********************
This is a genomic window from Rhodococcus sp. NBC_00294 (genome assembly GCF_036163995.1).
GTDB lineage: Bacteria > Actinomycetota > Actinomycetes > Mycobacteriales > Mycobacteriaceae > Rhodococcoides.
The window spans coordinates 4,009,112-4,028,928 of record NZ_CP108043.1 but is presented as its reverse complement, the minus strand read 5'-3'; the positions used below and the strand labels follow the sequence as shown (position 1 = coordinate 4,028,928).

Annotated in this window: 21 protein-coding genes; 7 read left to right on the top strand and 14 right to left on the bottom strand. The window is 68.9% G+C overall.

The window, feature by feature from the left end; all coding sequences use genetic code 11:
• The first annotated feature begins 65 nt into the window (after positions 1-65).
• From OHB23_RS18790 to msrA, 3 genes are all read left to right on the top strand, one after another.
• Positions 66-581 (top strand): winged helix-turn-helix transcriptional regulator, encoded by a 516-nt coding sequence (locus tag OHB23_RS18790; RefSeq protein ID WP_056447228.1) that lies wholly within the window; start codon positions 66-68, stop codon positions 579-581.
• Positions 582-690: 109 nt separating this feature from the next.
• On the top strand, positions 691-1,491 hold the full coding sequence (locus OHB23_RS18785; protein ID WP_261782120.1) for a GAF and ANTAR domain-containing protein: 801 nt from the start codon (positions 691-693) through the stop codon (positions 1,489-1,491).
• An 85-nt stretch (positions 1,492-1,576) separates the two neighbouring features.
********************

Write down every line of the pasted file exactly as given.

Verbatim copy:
This is a genomic window from Rhodococcus sp. NBC_00294 (genome assembly GCF_036163995.1).
GTDB lineage: Bacteria > Actinomycetota > Actinomycetes > Mycobacteriales > Mycobacteriaceae > Rhodococcoides.
The window spans coordinates 4,009,112-4,028,928 of record NZ_CP108043.1 but is presented as its reverse complement, the minus strand read 5'-3'; the positions used below and the strand labels follow the sequence as shown (position 1 = coordinate 4,028,928).

Annotated in this window: 21 protein-coding genes; 7 read left to right on the top strand and 14 right to left on the bottom strand. The window is 68.9% G+C overall.

The window, feature by feature from the left end; all coding sequences use genetic code 11:
• The first annotated feature begins 65 nt into the window (after positions 1-65).
• From OHB23_RS18790 to msrA, 3 genes are all read left to right on the top strand, one after another.
• Positions 66-581 (top strand): winged helix-turn-helix transcriptional regulator, encoded by a 516-nt coding sequence (locus tag OHB23_RS18790; RefSeq protein ID WP_056447228.1) that lies wholly within the window; start codon positions 66-68, stop codon positions 579-581.
• Positions 582-690: 109 nt separating this feature from the next.
• On the top strand, positions 691-1,491 hold the full coding sequence (locus OHB23_RS18785; protein ID WP_261782120.1) for a GAF and ANTAR domain-containing protein: 801 nt from the start codon (positions 691-693) through the stop codon (positions 1,489-1,491).
• An 85-nt stretch (positions 1,492-1,576) separates the two neighbouring features.